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Calling Convention

There are four problems with the x86 calling convention that make it difficult to port the RISC JVM to x86. First, the x86 argument passing and (some) return value passing are done on the stack instead of in registers. Second, the x86 dedicates two registers to stack management, a frame pointer and a stack pointer, when it is possible to use only a single register. Third, we need to be able to unwind the stack to implement the Java exception model, and changes to the x86 calling convention were required to simplify and speed up this unwinding. In addition, Java requires precise detection of stack overflow, which is difficult in the standard calling convention because almost any instruction can cause a stack overflow. Finally, the x86 calling convention enforces only 4-byte alignment of stack frames, which can be a performance problem because 8-byte stack operations might be unaligned.

Figure: Optimized Calling Convention
\begin{figure}{\small\begin{tabular}{\vert r\vert l\vert l\vert}
esp & stack pointer & preserved\\

In order to solve all of these problems, we developed a new calling convention as shown in Figure 2. This register assignment gives us 3 scratch (caller-save) registers and 4 preserved (callee-save) registers, plus a stack pointer.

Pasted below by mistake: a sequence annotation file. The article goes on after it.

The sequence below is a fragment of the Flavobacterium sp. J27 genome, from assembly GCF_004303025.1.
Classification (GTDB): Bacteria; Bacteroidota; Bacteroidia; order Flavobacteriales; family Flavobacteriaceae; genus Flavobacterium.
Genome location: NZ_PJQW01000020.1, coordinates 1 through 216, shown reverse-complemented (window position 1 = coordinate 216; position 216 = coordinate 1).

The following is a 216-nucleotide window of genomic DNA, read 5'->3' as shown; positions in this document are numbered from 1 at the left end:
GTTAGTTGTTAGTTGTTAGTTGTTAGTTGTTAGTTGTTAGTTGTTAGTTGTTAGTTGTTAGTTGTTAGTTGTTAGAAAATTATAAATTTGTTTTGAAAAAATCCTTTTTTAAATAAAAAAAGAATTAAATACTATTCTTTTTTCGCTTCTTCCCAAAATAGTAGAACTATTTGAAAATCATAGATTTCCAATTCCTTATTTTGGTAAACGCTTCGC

We modified the calling convention to use a fixed stack pointer over the life of a method, as opposed to the standard x86 convention which encourages the use of push and pop instructions which modify the stack pointer. Local stack variables can be accessed at constant offsets from the stack pointer. The optimized stack scheme of our implementation is shown in Figure 3. The prolog/epilog and a sample callsite of the optimized calling convention can be found in Figures 4 and 5 respectively.

By allocating a callee-saved register slot at the bottom of the stack frame, the prolog of a method can immediately check whether a stack overflow has occurred by storing a callee-saved register (or any value, if there aren't any registers that need to be saved) to the bottom of the stack frame. Thus, the only instructions that can cause a stack overflow are the first store in the method prolog, and call instructions (which push their return address). At both of these locations, stack overflow exceptions are simple to deal with.

We also took the opportunity while changing the calling convention to align stack frames to 8-byte boundaries for faster stack operations on the double type.

Figure: Optimized stack frame layout
\begin{figure}\centering\begin{tabular}{\vert c\vert}
input arguments  ...
...dots \\
callee-save space (4 bytes) \\

Figure: Method prolog/epilog of the optimized calling convention.
\begin{figure}\centering\begin{verbatim}subl $24, %esp
movl %ebx, (%esp)  ...

Figure: Example call site in the optimized calling convention.
\begin{figure}\centering\begin{verbatim}movl $1, %eax % 1st arg
movl $2, %ed...
...esp) % 3rd arg
call method
% return value
in %eax

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Next: Floating-Point Modes Up: Optimizations for x86 Previous: Optimizations for x86